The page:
★ This Week in #FinancialGossip

financial gossip

This is part of our Financial Gossip series, curated by our friends at Invibed. Every week, they scour the news to bring us the most interesting stories around money. Here are this week’s gems :)


apple checking grocery store

Amazon’s $13.7 billion purchase of Whole Foods has a lot of people wondering what it all means.

Normally, when an acquisition happens, the acquiring company’s stock price falls. But in this case, Amazon’s stock price quickly rose 3%, adding $14 billion to the company’s valuation. That means Bezos basically bought Whole Foods fo’ free. Why did this happen?

There are a few theories. Some investors are thinking “monopoly!” They believe Amazon is now so big that other retailers just won’t be able to compete. And let’s be real — 30% of all growth in the U.S. retail sector last year came from Amazon. The tech giant sold six times as much online as Walmart, Target, Best Buy, Nordstrom, Home Depot, Macy’s, Kohl’s, and Costco did — combined. Imagine what will happen now that Amazon is a major player in the $700 billion grocery industry.

But other investors don’t think Amazon’s valuation boost is about groceries at all. It’s about distribution. The Wall Street Journal’s financial editor, Dennis Berman, said it best in this tweet: “Amazon did not just buy Whole Foods grocery stores. It bought 431 upper-income, prime-location distribution nodes for everything it does.”


5k month apartment

Financial experts say you should be spending 30% or less of pre-tax income for your housing.

But how many of us are following that rule?

A new report by Harvard revealed that 33% of American households are spending more than they can afford on housing. That accounts for renters and homeowners — but the numbers are worse among renters with nearly 50% overspending on housing.

However, this is not just about people having champagne taste and a beer budget. Affordable housing is becoming more and more difficult to find. 1.5 million rental units with leases over $2,000 a month were added to the market between 2005 and 2015 while the number of rentals costing less than $800 per month declined.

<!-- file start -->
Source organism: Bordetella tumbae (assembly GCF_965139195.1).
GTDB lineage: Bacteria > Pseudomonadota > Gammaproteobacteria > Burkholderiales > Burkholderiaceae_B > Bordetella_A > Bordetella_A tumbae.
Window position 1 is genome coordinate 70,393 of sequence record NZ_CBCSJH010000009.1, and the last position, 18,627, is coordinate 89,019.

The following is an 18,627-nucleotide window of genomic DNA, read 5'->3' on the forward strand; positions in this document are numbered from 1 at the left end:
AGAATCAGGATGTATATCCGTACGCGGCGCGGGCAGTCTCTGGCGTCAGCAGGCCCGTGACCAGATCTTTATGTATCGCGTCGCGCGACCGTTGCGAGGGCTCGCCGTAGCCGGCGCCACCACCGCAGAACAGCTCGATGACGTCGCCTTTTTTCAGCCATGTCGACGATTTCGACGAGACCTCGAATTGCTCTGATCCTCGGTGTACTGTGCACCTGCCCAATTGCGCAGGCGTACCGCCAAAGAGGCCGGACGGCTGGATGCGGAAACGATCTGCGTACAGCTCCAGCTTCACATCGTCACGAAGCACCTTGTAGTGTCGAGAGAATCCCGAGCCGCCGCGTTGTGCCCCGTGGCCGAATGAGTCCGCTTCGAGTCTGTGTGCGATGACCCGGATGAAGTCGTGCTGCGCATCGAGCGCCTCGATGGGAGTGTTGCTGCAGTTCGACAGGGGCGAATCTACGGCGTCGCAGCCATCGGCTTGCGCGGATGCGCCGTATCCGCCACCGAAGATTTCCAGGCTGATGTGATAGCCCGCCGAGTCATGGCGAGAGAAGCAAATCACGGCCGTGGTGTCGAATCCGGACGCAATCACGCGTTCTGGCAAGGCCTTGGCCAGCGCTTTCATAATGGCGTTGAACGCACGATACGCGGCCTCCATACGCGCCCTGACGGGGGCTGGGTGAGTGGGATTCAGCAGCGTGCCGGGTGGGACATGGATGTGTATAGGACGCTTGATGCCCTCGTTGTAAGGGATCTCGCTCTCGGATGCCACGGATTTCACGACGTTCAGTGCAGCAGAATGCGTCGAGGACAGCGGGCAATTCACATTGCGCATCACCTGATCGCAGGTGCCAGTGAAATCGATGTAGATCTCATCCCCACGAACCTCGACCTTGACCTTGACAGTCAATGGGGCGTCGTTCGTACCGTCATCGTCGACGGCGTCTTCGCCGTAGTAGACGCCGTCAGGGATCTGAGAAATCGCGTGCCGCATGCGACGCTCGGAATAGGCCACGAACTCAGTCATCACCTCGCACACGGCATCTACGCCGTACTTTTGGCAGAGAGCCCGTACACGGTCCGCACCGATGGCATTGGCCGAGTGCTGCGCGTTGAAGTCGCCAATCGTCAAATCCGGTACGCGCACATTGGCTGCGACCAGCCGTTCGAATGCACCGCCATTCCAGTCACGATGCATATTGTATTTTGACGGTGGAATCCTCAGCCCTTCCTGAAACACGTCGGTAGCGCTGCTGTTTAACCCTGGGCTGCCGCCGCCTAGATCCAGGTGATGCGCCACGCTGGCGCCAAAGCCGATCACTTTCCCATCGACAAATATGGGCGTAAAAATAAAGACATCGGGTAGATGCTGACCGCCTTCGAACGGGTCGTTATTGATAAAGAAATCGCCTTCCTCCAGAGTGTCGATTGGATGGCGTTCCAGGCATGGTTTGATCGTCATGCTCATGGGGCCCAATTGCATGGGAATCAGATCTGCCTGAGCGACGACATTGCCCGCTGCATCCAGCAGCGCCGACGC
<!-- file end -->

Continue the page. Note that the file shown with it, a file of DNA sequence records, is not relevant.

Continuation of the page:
The average renter earns $37,900 a year, which means they shouldn’t be spending more than $950 a month on rent. That leaves two options for most of us: rent out of your league or get a roommate.


yeah bad ass gif

Would a Wonder Man have been paid more money than Wonder Woman? Not necessarily.

When it was revealed that Gal Gadot only received $300,000 for playing Wonder Woman people were ready to scream wage gap, especially alongside speculations that Henry Cavill received $14 million for his role in Superman.

But on top of Gadot being a fairly unknown actress before Dawn of Justice, she actually received exactly the same amount that Chris Evans got for Captain America. And likely the same as Cavill as well.

Plus, it is a known fact that many actors (and actresses) receive ample bonuses based on the film’s box office performance. Since Wonder Woman has already grossed over $570 million worldwide, we’re guessing there’ll be a pretty hefty prize for Gadot — and a sequel with a better contract.


shocked burger flipper gif

The world of food prep robots has been given some new life and it may be the end of burger-flipping as we know it.

In 2012, Momentum Machines introduced their autonomous grill master, which can cook, assemble and bag burgers at a speed equal to three workers. In burger measurements, that’s 400 per hour.